On shameful steroids and No. 714*
THE problem with steroids, of course, is that they work. That's what's different about them, why those who (we know or strongly suspect) use them are branded cheaters, why Mark McGwire looked pathetic, Rafael Palmeiro became a pariah and people throw syringes at Barry Bonds. That's why Jeremy Giambi felt compelled to mysteriously apologize for something out of embarrassment and shame. Steroids are different. Why are they cheating? Because they really, really work.
A scene from the 714* Barry Bonds press conference:
First reporter: I've never had the courage to say this ...
Other reporters: Come on, go for it! You can say it! Yeah!
Barry: Go ahead, nothing can spoil my good mood today.
First reporter: Your head is freakishly large.
Second reporter: (Cough!) Too bold!
More so than simply lifting weights or watching video or eating nutritional supplements. Why aren't these considered unfair advantages, steps outside the norm? Why not show up and play and let the best men win? Aren't all these things just taking another step toward making yourself a better player?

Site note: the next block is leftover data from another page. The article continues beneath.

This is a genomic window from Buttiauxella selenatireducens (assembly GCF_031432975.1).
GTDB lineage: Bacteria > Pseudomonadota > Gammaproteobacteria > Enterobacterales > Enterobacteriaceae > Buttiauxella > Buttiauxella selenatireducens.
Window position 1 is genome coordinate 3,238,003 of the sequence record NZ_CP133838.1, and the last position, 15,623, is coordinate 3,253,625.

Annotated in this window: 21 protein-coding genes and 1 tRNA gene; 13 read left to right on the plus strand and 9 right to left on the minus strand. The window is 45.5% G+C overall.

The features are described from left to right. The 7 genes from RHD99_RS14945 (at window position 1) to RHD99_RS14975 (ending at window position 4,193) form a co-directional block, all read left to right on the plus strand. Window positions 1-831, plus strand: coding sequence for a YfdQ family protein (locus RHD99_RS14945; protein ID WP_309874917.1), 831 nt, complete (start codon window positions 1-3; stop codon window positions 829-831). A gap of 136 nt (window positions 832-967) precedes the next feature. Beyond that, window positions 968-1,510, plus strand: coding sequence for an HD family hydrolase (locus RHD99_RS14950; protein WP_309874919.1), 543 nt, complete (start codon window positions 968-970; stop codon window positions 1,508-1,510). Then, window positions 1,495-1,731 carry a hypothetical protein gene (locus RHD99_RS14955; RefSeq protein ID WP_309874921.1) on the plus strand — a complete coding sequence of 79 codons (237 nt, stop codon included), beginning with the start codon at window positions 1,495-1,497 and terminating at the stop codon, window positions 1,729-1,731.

And we wonder how so many took steroids in their time, how they justified it in their minds. To many athletes, hitting the juice was just the next step in the many avenues they took toward making themselves better, like extra training and tape study and eating right.
How many old-time athletes have admitted they'd have tried juice, too, had it been around then? Isn't it usually admirable, in working toward becoming a better athlete, to look for any, every, edge?
But of course those who did do them knew as they used them that something about it was wrong (otherwise why not admit it openly then, why not come clean now?). They knew. Deep down, there's something shameful about it. Why? Because steroids really, really, really worked.
Creatine isn't considered cheating. Why not? Because it helps, yes, but only incrementally, as God intended.
If steroids only helped a little, like everything else previously mentioned, nobody would care. We'd cheer.
But no, they do the job, all right. They work on a different plane. They work so well there's something wrong about it. And deep down, they all know. It's why men who had accomplished everything they ever wanted now seem so small.
It's why 714 came with a yawn, attached to an asterisk the size of a big, giant head.